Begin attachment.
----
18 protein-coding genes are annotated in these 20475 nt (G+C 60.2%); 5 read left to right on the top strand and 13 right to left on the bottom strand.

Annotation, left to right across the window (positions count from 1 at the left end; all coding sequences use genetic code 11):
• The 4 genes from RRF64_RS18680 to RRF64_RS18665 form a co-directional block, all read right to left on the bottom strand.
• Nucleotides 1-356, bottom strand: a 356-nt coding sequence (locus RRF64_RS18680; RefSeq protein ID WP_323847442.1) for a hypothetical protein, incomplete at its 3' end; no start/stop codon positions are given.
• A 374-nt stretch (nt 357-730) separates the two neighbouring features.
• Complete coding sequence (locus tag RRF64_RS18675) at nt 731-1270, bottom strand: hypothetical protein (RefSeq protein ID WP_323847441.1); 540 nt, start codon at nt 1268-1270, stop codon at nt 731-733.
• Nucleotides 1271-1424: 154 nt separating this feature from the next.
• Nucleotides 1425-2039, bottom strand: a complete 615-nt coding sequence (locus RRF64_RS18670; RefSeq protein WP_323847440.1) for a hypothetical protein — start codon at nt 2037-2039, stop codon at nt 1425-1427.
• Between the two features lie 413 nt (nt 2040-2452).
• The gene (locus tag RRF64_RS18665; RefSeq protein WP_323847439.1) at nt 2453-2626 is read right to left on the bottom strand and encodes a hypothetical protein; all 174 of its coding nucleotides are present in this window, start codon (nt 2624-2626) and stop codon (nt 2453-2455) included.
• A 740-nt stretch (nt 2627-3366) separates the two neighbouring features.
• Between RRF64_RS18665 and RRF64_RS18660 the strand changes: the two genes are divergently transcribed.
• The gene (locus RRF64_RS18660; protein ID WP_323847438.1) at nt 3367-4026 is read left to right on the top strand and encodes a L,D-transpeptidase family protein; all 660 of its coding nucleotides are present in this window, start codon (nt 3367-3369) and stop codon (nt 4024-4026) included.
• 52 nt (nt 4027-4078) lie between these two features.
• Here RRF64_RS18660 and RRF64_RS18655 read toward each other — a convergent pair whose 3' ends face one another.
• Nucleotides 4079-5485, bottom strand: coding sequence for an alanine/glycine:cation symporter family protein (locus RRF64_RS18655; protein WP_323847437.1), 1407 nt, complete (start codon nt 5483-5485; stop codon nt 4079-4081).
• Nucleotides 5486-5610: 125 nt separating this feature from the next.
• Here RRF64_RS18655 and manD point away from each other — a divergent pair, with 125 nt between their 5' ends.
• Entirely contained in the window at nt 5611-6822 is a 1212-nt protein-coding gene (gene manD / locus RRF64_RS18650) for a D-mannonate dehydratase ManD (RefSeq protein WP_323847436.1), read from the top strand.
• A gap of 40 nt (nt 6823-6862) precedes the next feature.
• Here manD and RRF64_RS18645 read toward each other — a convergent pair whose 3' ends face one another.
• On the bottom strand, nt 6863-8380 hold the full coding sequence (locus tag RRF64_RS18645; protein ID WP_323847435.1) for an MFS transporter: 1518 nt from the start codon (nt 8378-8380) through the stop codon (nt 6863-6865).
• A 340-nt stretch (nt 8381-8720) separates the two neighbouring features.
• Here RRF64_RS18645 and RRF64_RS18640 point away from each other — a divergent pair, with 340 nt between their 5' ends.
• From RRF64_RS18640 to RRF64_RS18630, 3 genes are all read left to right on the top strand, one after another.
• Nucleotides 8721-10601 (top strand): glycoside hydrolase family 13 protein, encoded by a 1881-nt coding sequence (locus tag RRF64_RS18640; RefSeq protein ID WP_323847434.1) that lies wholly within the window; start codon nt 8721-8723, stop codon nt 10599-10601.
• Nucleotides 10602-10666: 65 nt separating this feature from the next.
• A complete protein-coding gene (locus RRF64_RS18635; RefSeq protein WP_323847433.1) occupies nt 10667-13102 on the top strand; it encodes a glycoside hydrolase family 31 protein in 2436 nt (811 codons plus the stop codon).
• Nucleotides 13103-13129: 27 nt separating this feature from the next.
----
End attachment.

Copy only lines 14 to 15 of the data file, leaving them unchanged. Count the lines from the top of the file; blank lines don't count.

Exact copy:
• 52 nt (nt 4027-4078) lie between these two features.
• Here RRF64_RS18660 and RRF64_RS18655 read toward each other — a convergent pair whose 3' ends face one another.